AR 324/424 Photography as Witness: Photojournalism and the Art of Visual Narrative
    EH 204 Writing For The Media
    EH 248 Monsters, Monarchs, and Monastics: Legacies of Medieval Literature in Popular Culture 
    EH 305 Journalism Workshop
    EH 349 Literature and the Arts
    EH 384 Literature of the American Indian
    EH 420 Studies in the Drama 
    HON 215 Discovering Photography
    HON 284 Psychology of Mass Media 
    MFS 201 History of American Media
    MFS 270 Special Topics in Media and Film Studies
    MFS 300 Media and Society
    MU 122 Music in Film
    PL 263 Philosophy of Film: Cinematic Wisdom West to East
    PS 111 Humor and the Cynical Political Mind
    PS 195 Talk Talk Spin Spin: Politics, Media, and Political Culture
    PS 345 American Political Behavior
    PS 473 Selected Topics: Politics Through Documentary 
    PY/PS 369 Political Psychology
    PY 417 Senior Seminar: Research in Psychology
    RE 230 Christian Scriptures in Literature, Art, and Film

    Media Production

    AR 222 Camera Mechanics and Composition
    AR 324/424 Photography as Witness: Photojournalism and the Art of Visual Narrative
    CS 170 Introduction to Computing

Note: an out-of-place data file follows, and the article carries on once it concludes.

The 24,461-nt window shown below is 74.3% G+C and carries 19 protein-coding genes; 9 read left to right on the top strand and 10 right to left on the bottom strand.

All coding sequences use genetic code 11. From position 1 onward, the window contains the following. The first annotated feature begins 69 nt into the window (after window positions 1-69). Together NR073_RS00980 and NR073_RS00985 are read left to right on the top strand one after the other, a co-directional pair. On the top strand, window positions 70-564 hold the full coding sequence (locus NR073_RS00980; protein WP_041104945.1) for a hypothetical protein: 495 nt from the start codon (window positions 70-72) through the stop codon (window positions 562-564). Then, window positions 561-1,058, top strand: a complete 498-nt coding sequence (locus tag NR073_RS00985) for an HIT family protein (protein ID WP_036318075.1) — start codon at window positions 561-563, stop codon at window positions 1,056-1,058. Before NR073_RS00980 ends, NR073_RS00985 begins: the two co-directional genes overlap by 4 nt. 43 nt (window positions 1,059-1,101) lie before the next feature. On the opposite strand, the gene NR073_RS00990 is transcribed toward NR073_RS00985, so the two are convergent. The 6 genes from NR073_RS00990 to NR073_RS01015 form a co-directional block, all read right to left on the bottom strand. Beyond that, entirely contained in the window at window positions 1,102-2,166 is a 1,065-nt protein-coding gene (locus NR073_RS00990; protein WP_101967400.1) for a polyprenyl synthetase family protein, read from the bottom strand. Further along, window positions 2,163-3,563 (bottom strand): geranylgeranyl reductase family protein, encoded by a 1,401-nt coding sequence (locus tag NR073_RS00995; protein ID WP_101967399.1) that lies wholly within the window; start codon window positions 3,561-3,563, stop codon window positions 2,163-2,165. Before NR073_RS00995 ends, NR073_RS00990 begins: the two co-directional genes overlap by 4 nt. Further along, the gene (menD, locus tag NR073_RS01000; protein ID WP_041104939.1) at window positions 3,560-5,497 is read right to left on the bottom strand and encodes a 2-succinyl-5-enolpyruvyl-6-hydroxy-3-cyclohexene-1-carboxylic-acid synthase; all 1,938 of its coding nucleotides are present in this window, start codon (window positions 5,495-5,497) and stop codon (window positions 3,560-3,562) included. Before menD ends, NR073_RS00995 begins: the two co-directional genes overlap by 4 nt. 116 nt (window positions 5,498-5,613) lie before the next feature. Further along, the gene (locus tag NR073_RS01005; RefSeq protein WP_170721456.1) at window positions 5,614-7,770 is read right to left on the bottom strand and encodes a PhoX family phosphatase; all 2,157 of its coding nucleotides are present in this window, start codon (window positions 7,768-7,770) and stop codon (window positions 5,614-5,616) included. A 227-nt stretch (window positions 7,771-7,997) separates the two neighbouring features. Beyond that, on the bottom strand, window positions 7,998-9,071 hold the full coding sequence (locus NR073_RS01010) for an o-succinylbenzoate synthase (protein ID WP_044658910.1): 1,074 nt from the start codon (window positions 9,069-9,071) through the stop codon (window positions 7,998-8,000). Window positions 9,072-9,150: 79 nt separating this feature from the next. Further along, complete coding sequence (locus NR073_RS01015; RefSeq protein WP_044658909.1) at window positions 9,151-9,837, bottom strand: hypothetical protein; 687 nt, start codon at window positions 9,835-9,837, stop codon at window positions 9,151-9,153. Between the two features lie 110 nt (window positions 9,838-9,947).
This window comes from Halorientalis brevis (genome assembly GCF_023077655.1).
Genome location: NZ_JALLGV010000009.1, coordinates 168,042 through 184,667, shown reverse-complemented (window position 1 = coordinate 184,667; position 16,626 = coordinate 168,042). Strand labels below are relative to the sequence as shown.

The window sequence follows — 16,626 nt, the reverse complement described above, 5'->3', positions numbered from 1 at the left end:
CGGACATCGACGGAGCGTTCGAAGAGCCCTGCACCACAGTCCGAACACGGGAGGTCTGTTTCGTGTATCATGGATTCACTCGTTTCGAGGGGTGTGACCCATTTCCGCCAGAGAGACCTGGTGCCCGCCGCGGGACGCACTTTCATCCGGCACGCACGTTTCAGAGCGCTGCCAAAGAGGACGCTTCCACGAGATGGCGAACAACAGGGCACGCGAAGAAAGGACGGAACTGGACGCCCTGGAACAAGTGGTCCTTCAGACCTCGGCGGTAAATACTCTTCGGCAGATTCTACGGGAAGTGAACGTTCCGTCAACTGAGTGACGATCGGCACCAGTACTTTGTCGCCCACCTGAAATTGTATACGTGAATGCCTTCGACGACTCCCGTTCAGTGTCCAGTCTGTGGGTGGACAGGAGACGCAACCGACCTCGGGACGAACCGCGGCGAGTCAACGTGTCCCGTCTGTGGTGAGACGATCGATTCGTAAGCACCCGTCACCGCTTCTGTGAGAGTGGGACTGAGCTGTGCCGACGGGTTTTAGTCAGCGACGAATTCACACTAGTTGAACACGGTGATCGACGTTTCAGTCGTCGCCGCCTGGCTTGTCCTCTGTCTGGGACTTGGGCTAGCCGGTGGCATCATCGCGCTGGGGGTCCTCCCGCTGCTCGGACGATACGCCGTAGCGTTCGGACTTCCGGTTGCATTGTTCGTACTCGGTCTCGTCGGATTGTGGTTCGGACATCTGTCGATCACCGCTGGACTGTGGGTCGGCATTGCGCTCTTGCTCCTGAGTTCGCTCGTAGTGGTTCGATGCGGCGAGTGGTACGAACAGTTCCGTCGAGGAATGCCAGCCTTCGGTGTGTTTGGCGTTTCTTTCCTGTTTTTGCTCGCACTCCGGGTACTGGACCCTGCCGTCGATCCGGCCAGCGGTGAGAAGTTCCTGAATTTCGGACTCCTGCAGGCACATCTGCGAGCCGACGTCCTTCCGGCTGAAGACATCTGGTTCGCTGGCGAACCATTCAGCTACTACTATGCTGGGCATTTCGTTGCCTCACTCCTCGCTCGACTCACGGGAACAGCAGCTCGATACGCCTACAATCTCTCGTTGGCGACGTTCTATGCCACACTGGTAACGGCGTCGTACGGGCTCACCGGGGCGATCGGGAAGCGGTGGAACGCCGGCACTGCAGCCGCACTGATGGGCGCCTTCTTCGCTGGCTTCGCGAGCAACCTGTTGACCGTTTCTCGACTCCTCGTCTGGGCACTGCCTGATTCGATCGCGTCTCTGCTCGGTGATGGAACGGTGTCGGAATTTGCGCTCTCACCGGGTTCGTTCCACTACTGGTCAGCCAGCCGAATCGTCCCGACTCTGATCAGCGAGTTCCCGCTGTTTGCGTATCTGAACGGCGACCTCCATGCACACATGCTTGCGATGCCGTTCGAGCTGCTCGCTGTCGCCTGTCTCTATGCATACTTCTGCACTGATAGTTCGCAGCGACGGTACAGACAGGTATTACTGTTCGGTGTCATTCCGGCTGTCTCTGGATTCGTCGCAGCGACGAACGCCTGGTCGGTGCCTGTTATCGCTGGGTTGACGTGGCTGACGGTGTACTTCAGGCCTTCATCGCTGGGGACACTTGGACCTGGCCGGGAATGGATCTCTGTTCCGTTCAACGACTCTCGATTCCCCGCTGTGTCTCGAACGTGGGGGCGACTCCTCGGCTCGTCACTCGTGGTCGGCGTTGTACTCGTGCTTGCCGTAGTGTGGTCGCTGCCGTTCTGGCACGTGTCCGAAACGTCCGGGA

EH 204 Writing for the Media
    EH 305 Journalism Workshop
    HON 215 Discovering Photography
    HON 216 Printmaking: History and Process
    MFS 221 Film Production II
    MFS 222 Screenwriting
    MFS 270 Special Topics in Media and Film Studies
    MU 158 Music Technology


    Career Preparation

    Media and Film Studies graduates have been accepted into the most prestigious graduate schools in the country, including University of Wisconsin-Madison, University of Chicago, UCLA, and USC. MFS students at BSC have gained wonderful film and media experience in and around Birmingham. Take a look at what some of our students have been up to while completing their studies at BSC:

    Internships and Job Placements

    Film and Entertainment:

    • Flight 33 Productions in Los Angeles
    • The Sidewalk Film Festival